Manuhakapakapa (Kupakup)

The name of this bay is variously pronounced and shortened by the locals to Kupakup. Paddock Rocks close off the southern end of the bay. These straggle in an area from the shore for nearly two miles and some are nearly 30 m high. There are various passages through the rocks but none are recommended without local knowledge. The safest passage into Manuhakapakapa from French Pass is to head first to Chicots and then due north so as to enter between Paddock Rocks and Hapuka Island.

Local residents advise that Manuhakapakapa gives no real shelter in strong SW to NW conditions. Some people do however, use Opotiki Bay, which has reasonable holding in sand, but not complete shelter from wind. The remainder of Manuhakapakapa is unsatisfactory in these winds.

In NE to SE winds Otuatangi is satisfactory, although it should be used with caution as it is not sheltered from sea if the wind goes to S.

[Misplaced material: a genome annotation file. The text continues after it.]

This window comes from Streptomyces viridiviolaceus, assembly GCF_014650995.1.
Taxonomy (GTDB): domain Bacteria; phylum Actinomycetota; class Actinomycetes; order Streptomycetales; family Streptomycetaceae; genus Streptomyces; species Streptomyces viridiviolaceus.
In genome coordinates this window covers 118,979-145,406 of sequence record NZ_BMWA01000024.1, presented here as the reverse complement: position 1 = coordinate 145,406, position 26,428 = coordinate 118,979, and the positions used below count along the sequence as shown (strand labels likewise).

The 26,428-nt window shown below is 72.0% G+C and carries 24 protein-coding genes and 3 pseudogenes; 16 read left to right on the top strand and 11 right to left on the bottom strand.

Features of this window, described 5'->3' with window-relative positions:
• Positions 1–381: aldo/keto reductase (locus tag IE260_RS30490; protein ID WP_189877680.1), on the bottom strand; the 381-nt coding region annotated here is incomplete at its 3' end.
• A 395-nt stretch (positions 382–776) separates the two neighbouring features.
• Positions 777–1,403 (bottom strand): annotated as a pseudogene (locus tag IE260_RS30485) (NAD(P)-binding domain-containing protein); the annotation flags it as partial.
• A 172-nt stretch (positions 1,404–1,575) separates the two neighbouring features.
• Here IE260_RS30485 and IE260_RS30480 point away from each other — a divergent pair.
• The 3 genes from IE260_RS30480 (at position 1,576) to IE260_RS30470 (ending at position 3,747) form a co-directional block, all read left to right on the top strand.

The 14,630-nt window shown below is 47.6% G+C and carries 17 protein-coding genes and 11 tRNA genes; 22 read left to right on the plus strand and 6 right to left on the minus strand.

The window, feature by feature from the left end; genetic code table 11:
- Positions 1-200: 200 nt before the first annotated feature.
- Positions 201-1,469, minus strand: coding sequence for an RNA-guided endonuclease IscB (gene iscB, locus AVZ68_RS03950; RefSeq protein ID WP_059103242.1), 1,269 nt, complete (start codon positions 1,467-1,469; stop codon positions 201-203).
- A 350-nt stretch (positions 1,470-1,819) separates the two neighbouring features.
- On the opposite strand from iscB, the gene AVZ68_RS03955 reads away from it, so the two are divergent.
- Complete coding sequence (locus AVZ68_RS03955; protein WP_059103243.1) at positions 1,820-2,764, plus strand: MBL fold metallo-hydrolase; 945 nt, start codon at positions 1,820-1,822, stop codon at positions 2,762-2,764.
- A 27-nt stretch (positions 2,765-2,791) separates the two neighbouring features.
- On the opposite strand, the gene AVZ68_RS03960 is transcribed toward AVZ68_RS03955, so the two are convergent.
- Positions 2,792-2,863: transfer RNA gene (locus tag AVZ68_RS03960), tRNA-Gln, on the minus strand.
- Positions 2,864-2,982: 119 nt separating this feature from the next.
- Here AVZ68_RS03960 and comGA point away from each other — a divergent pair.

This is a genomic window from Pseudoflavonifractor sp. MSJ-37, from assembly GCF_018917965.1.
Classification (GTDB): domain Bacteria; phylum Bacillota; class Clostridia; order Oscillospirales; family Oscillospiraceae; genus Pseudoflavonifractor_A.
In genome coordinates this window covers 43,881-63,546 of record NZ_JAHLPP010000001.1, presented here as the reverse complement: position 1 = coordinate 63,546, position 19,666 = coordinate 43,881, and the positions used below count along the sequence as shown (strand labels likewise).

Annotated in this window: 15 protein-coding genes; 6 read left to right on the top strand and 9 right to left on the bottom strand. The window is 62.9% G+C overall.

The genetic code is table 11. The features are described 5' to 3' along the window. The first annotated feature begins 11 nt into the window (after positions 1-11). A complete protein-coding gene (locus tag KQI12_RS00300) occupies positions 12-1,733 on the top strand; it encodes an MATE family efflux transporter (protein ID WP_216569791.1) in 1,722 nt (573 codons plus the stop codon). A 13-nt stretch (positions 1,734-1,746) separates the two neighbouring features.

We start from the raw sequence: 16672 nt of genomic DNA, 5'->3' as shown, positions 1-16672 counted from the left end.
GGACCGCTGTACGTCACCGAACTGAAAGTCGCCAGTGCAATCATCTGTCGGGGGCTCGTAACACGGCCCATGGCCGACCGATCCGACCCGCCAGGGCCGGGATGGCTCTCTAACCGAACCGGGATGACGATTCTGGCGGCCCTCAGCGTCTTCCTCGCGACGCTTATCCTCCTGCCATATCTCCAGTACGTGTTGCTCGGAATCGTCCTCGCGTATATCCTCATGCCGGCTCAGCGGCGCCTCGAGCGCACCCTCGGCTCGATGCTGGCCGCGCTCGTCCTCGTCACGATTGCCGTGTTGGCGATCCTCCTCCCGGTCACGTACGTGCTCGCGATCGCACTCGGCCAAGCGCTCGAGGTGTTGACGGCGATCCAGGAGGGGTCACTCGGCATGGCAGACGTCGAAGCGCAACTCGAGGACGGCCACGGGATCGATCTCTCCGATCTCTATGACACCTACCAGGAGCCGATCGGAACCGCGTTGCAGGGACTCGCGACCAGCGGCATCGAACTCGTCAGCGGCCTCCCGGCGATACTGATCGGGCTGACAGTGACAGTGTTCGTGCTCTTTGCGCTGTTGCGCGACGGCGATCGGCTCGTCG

Te Horo Rock between Opotiki and Kupe Bays is about 450 m out from the shore. 

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The name, Manuhakapakapa, means the sound of many birds beating their wings as they fly to the mainland in the evening.

The small island in the bay, Te Horo Island was once referred to by surveyors as Hoa Hoa which has several possible meanings, including spouse, plan or charm work.1

1. Olive Baldwin, Story of New Zealand’s French Pass and d’Urville Island (Plimmerton: Fields Publishing House, 1979) 136.